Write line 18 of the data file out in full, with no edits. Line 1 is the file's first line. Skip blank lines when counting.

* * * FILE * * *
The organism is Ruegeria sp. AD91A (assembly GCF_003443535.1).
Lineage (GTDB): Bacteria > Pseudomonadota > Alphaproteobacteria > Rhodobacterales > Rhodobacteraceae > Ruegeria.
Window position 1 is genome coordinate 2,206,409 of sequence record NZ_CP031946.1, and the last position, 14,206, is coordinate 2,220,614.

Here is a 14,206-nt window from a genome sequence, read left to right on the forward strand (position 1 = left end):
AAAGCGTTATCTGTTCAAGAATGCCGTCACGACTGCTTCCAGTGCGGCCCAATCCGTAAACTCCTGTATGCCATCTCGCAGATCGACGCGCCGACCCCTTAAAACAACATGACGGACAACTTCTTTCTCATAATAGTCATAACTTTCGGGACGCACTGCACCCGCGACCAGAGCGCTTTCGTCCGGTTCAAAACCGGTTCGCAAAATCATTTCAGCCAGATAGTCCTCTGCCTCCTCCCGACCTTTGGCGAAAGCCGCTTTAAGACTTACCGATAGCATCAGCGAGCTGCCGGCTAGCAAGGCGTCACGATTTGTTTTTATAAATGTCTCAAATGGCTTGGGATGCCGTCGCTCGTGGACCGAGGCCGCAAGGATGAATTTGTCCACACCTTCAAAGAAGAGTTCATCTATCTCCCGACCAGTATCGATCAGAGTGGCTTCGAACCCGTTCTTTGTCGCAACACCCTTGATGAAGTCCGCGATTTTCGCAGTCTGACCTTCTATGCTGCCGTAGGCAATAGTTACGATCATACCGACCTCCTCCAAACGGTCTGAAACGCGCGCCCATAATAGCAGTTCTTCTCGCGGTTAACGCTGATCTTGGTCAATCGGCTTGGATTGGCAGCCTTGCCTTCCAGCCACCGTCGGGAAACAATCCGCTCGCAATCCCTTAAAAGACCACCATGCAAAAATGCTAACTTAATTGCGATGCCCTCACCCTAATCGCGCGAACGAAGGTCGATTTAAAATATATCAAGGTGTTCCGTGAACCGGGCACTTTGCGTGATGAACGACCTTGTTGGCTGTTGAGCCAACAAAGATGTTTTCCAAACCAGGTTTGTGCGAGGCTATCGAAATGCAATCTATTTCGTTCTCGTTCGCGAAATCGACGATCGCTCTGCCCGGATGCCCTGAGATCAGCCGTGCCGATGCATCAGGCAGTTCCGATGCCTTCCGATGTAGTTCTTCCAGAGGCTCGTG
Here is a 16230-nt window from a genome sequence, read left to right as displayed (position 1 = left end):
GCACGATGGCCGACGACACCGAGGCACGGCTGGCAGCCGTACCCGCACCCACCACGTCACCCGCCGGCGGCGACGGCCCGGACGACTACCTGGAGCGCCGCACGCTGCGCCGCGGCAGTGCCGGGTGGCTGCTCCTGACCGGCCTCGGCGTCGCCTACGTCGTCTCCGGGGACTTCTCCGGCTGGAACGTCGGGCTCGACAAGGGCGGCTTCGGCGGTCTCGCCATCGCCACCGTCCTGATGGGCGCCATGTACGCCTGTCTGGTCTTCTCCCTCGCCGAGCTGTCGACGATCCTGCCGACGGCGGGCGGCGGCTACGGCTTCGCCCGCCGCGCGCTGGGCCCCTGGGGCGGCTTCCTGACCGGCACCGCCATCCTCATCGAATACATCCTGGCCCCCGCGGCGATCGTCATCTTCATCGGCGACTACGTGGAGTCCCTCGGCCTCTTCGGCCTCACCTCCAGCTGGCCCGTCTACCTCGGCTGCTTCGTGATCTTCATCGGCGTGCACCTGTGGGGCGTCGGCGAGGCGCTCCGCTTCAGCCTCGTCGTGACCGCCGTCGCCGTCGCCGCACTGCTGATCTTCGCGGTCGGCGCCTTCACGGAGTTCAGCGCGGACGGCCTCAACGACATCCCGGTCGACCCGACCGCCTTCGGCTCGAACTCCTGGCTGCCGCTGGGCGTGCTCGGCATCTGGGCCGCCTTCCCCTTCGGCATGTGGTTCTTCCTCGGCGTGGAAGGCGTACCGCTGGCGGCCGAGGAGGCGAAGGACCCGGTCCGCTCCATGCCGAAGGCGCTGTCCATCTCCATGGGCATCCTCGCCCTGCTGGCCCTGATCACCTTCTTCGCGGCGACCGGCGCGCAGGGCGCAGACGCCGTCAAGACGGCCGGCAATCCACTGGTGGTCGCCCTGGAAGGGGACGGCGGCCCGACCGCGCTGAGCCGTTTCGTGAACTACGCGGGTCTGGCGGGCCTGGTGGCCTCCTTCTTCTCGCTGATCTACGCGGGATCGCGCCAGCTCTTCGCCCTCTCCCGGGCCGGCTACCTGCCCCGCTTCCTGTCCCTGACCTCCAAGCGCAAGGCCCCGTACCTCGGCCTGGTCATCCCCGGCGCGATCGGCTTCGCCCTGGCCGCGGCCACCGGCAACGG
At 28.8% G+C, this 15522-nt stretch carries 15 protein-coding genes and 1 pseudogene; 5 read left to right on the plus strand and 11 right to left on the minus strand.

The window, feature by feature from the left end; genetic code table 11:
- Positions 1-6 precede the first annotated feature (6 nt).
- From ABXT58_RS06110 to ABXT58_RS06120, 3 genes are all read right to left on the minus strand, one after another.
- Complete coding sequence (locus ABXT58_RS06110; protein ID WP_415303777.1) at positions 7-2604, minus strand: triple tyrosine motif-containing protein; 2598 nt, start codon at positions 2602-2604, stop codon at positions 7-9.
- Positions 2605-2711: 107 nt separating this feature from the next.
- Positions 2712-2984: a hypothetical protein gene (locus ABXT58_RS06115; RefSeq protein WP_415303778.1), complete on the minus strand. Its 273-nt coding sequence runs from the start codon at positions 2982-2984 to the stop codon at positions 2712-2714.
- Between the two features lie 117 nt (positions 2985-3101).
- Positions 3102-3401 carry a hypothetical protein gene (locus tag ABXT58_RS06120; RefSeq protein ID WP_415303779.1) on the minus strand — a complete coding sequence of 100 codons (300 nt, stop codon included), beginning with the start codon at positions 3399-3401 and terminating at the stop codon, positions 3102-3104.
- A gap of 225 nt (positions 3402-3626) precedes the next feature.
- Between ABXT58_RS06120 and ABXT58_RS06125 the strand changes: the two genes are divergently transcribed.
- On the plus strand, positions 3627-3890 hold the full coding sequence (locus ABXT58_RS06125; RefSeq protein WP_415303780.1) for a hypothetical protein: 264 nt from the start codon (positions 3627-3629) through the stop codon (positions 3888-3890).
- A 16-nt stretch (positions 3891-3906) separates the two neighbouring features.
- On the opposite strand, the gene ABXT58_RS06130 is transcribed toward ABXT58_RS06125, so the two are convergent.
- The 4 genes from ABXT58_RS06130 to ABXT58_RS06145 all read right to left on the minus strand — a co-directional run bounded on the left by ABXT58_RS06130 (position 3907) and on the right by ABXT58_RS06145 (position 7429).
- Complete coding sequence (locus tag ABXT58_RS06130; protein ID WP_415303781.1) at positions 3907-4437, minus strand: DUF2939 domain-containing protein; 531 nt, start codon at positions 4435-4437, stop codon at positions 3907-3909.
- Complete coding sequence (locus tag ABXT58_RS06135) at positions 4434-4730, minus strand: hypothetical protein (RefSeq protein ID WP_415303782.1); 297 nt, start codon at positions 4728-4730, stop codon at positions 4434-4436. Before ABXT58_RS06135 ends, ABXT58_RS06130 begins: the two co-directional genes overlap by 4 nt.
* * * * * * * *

- Between ABXT58_RS06120 and ABXT58_RS06125 the strand changes: the two genes are divergently transcribed.